WA’s Goodenough cops barbs at his Rolex as “a bit of good fun”

FEDERAL MP Ian Goodenough has responded to the stir he caused with a statement about his Rolex watch.

The statement (below), which explained in third person how the Moore MHR earned his high-end timepiece, made national news this morning and was mocked by the opposition yesterday.

The Liberal Party member admitted he was surprised at how much talk it had prompted, but said he took it all in good fun.

“It lights up the imagination and with it being mentioned in parliament over the last few days, it generated a bit of a storm, which I’ve not been used to,” he said.

Responding to a query about the appropriateness of a politician promoting a commercial brand, he did not see it as an issue because it was not for financial gain.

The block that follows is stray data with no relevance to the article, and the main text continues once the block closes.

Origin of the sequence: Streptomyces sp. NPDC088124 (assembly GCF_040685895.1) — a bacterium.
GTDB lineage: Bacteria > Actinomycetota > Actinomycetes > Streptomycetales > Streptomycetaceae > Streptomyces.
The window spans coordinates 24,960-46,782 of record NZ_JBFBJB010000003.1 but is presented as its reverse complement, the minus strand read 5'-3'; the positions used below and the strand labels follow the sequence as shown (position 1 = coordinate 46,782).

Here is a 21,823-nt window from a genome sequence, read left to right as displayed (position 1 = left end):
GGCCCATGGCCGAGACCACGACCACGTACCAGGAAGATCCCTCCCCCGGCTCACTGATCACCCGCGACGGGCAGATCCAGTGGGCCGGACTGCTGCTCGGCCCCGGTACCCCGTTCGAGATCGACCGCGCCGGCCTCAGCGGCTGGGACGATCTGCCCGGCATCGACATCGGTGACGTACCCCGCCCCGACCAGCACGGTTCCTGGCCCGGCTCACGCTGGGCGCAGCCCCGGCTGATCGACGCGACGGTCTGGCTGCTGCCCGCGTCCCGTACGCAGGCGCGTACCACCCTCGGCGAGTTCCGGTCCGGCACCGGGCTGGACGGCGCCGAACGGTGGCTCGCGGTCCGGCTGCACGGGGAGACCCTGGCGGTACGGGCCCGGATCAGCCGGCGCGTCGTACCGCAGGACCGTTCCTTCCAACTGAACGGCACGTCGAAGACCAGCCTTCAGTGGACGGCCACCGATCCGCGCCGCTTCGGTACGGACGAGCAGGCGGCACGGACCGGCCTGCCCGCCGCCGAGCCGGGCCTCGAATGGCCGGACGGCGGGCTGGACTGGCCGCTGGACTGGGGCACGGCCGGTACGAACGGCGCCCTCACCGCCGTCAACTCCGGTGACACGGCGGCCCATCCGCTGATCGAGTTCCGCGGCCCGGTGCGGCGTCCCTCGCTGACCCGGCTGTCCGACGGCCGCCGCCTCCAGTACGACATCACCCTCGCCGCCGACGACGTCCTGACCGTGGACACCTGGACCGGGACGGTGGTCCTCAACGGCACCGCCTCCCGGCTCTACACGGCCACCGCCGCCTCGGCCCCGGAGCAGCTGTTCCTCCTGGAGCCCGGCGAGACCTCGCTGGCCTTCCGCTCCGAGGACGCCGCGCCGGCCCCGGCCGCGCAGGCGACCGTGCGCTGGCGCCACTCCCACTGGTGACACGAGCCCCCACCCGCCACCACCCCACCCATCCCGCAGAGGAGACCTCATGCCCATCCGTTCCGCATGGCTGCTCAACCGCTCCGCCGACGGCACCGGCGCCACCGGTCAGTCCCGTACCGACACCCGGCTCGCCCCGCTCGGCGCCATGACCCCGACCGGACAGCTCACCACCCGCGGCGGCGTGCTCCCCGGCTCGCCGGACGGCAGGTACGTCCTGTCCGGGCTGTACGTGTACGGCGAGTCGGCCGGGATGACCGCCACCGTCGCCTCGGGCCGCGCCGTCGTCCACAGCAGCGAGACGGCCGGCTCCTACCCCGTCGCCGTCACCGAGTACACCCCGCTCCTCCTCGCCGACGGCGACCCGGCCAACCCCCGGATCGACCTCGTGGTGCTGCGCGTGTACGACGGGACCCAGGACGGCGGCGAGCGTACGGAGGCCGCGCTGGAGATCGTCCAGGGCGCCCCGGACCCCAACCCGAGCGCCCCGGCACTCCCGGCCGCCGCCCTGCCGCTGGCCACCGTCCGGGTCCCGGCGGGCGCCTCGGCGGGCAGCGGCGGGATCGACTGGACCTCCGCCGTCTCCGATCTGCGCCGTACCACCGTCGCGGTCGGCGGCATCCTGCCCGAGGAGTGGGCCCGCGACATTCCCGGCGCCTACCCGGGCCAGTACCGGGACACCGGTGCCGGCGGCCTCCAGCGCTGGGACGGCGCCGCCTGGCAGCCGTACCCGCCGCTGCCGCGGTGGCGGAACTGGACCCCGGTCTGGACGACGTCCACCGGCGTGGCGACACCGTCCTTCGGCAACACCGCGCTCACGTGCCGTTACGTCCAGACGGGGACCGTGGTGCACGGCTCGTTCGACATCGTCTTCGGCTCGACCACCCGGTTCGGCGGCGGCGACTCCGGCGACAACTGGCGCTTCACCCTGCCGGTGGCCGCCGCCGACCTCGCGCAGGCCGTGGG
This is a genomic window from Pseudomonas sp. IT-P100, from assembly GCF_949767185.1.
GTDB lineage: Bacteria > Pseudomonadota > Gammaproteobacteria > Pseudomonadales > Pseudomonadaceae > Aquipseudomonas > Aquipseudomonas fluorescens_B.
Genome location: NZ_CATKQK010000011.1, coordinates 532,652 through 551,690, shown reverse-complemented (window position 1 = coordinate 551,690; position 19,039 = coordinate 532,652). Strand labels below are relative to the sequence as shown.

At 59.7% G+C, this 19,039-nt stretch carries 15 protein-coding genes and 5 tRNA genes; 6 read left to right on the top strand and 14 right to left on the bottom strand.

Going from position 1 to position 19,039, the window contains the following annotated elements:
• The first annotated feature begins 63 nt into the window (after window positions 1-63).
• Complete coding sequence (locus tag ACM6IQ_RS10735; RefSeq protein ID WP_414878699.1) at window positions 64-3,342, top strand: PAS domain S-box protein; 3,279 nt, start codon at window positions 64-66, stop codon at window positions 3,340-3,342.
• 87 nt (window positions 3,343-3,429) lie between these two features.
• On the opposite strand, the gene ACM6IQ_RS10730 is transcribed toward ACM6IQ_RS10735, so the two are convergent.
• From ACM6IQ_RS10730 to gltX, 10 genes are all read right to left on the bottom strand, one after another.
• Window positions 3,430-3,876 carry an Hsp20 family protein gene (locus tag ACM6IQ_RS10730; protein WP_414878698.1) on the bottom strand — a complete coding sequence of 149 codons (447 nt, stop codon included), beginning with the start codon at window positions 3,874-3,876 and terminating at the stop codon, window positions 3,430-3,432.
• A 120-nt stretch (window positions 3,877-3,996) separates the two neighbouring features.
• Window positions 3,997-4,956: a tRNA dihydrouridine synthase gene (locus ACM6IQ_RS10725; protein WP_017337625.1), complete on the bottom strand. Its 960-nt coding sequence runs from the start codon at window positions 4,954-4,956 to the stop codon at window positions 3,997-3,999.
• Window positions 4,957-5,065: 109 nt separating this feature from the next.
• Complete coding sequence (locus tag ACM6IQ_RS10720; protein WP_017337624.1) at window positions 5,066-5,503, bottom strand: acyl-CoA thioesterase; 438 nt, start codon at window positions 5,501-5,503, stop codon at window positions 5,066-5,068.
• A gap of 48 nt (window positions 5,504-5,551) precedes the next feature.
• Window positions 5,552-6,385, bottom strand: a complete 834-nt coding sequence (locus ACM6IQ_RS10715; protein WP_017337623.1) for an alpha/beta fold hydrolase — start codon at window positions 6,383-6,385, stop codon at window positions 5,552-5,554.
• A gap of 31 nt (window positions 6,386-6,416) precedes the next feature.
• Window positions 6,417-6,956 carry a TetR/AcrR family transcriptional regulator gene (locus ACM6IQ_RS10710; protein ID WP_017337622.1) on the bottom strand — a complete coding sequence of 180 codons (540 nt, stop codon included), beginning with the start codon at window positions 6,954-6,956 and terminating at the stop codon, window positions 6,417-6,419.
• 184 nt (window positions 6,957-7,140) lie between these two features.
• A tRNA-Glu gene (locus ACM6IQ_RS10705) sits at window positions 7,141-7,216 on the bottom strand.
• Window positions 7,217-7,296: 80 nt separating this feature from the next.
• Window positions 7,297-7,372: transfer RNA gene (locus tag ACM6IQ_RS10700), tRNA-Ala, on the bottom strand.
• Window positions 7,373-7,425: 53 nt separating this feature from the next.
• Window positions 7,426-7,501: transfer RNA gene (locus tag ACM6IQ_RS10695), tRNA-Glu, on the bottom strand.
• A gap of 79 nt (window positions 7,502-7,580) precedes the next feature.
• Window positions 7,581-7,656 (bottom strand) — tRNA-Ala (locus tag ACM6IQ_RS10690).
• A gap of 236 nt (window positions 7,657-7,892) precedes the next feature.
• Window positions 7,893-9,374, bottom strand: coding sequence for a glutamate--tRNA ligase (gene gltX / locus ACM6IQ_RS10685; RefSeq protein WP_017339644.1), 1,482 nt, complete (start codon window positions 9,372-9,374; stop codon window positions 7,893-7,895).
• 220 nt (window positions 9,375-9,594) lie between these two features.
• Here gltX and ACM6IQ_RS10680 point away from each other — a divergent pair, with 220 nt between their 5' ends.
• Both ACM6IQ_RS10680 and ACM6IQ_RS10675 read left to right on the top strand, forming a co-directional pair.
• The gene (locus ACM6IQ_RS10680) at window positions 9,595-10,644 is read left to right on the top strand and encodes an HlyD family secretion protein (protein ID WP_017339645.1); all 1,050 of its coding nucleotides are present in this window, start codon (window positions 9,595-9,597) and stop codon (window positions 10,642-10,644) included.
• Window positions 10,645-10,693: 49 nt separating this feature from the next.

“That would have been improper,” he said.

The former Wanneroo councillor said the Rolex write-up was intended for one journalist, but it had been circulated through media outlets because the reporter shared it on Twitter.

He clarified he had not sent it out as a general release.

“There would be no value in intentionally raising the profile like that,” he said.

The backbencher’s expensive taste in jewellery was highlighted this week when it was revealed he helped fellow Liberal MP Ian Macfarlane confirm a Rolex, which Mr Macfarlane assumed was fake, was real.

Mr Macfarlane and several other MPs, including Tony Abbott, had been gifted watches from a Chinese billionaire in 2013, under the impression the watches were knock-offs.

After it was discovered the watches, worth tens of thousands of dollars each, were genuine, the politicians returned them amid scrutiny.

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Ian Goodenough.

A journalist then queried Mr Goodenough on the origins of his own Rolex, to which he responded with the now parodied statement of how he purchased it to remind him of what hard work could earn him.

In a humourous jibe, WA federal Labor MP Alannah MacTiernan circulated her own release, talking of a Chanel bag, in the same third-person style as Mr Goodenough’s response.

The pair had earlier been arguing over a separate issue in parliament.